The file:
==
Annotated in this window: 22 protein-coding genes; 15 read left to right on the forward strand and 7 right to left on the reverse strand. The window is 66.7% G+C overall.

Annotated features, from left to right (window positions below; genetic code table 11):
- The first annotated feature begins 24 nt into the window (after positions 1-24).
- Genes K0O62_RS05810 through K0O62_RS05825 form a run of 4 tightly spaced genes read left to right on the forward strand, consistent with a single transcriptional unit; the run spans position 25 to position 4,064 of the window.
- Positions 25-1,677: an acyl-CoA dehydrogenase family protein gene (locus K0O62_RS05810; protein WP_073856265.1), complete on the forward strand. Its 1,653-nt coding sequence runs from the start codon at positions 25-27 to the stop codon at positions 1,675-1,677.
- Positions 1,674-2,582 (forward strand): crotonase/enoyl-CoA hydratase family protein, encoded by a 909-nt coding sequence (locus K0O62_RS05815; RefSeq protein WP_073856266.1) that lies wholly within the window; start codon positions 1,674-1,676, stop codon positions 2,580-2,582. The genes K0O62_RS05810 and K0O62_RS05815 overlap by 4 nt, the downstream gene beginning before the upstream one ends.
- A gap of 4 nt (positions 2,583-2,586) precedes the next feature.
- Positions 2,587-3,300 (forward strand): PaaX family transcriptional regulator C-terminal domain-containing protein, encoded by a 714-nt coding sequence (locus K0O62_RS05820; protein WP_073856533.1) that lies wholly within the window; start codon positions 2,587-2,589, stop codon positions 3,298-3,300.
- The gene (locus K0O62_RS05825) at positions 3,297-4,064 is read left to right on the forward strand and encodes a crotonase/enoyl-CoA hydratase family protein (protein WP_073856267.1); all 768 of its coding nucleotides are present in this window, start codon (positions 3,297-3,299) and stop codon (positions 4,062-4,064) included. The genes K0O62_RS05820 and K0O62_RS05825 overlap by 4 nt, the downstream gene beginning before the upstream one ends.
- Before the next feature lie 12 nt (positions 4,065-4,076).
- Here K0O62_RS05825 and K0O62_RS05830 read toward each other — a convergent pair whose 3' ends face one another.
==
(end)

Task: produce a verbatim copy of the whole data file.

Annotated in this window: 22 protein-coding genes; 15 read left to right on the forward strand and 7 right to left on the reverse strand. The window is 66.7% G+C overall.

Annotated features, from left to right (window positions below; genetic code table 11):
- The first annotated feature begins 24 nt into the window (after positions 1-24).
- Genes K0O62_RS05810 through K0O62_RS05825 form a run of 4 tightly spaced genes read left to right on the forward strand, consistent with a single transcriptional unit; the run spans position 25 to position 4,064 of the window.
- Positions 25-1,677: an acyl-CoA dehydrogenase family protein gene (locus K0O62_RS05810; protein WP_073856265.1), complete on the forward strand. Its 1,653-nt coding sequence runs from the start codon at positions 25-27 to the stop codon at positions 1,675-1,677.
- Positions 1,674-2,582 (forward strand): crotonase/enoyl-CoA hydratase family protein, encoded by a 909-nt coding sequence (locus K0O62_RS05815; RefSeq protein WP_073856266.1) that lies wholly within the window; start codon positions 1,674-1,676, stop codon positions 2,580-2,582. The genes K0O62_RS05810 and K0O62_RS05815 overlap by 4 nt, the downstream gene beginning before the upstream one ends.
- A gap of 4 nt (positions 2,583-2,586) precedes the next feature.
- Positions 2,587-3,300 (forward strand): PaaX family transcriptional regulator C-terminal domain-containing protein, encoded by a 714-nt coding sequence (locus K0O62_RS05820; protein WP_073856533.1) that lies wholly within the window; start codon positions 2,587-2,589, stop codon positions 3,298-3,300.
- The gene (locus K0O62_RS05825) at positions 3,297-4,064 is read left to right on the forward strand and encodes a crotonase/enoyl-CoA hydratase family protein (protein WP_073856267.1); all 768 of its coding nucleotides are present in this window, start codon (positions 3,297-3,299) and stop codon (positions 4,062-4,064) included. The genes K0O62_RS05820 and K0O62_RS05825 overlap by 4 nt, the downstream gene beginning before the upstream one ends.
- Before the next feature lie 12 nt (positions 4,065-4,076).
- Here K0O62_RS05825 and K0O62_RS05830 read toward each other — a convergent pair whose 3' ends face one another.